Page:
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Open Access Highly Accessed Research article

Evidence for sequence biases associated with patterns of histone methylation

Zhong Wang12 and Huntington F Willard1*

Author affiliations

1 Genome Biology Group, Duke Institute for Genome Sciences & Policy, Duke University, 101 Science Dr. CIEMAS 2376, Durham, NC, 27708, USA

2 DOE Joint Genome Institute, Walnut Creek, CA, 94598, USA

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Citation and License

BMC Genomics 2012, 13:367  doi:10.1186/1471-2164-13-367

Published: 2 August 2012



Combinations of histone variants and modifications, conceptually representing a histone code, have been proposed to play a significant role in gene regulation and developmental processes in complex organisms. While various mechanisms have been implicated in establishing and maintaining epigenetic patterns at specific locations in the genome, they are generally believed to be independent of primary DNA sequence on a more global scale.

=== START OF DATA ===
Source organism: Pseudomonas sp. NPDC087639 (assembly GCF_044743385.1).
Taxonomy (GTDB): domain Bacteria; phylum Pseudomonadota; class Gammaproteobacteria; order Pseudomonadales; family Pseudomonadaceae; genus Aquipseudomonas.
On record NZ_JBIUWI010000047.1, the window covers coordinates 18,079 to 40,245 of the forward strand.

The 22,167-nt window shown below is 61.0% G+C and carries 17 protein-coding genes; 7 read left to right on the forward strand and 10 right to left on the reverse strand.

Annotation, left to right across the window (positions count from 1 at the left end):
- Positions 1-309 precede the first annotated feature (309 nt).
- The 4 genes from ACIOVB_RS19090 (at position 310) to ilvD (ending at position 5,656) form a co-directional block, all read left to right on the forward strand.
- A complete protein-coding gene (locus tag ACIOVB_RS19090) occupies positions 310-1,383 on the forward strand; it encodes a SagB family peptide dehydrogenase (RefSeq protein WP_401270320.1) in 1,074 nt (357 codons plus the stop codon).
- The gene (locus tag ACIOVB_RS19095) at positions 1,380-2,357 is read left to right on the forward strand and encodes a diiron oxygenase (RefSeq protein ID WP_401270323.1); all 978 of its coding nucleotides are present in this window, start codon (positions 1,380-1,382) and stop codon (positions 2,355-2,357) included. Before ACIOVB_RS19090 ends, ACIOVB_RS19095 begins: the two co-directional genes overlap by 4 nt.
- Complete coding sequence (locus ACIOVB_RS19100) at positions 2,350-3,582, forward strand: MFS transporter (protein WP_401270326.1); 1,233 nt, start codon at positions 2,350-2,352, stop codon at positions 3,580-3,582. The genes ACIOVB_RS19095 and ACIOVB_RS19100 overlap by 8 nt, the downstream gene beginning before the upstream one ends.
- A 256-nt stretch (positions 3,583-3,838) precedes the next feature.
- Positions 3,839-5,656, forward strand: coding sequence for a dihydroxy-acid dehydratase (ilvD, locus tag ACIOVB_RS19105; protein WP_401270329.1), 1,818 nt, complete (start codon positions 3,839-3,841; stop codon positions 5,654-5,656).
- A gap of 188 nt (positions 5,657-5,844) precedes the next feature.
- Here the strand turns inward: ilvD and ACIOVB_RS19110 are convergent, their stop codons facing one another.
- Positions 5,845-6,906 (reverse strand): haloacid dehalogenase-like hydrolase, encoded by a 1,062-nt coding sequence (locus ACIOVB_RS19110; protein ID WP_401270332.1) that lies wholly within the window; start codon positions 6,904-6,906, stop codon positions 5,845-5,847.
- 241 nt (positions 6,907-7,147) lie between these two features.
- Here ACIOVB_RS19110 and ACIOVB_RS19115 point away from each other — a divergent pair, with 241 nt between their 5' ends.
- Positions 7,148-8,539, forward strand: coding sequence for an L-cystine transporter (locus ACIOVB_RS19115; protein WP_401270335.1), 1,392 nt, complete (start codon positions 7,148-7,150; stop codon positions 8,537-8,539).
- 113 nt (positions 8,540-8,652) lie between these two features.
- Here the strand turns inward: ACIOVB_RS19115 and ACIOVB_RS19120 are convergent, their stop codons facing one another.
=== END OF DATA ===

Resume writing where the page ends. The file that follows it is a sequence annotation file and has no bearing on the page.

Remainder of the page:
To address this systematically in the case of the human genome, we have analyzed primary DNA sequences underlying patterns of 19 different methylated histones in human primary T-cells and patterns of three methylated histones across additional human cell lines. We report strong sequence biases associated with most of these histone marks genome-wide in each cell type. Furthermore, the sequence characteristics for such association are distinct for different groups of histone marks.


These findings provide evidence of an influence of genomic sequence on patterns of histone modification associated with gene expression and chromatin programming, and they suggest that the mechanisms responsible for global histone modifications may interpret genomic sequence in various ways.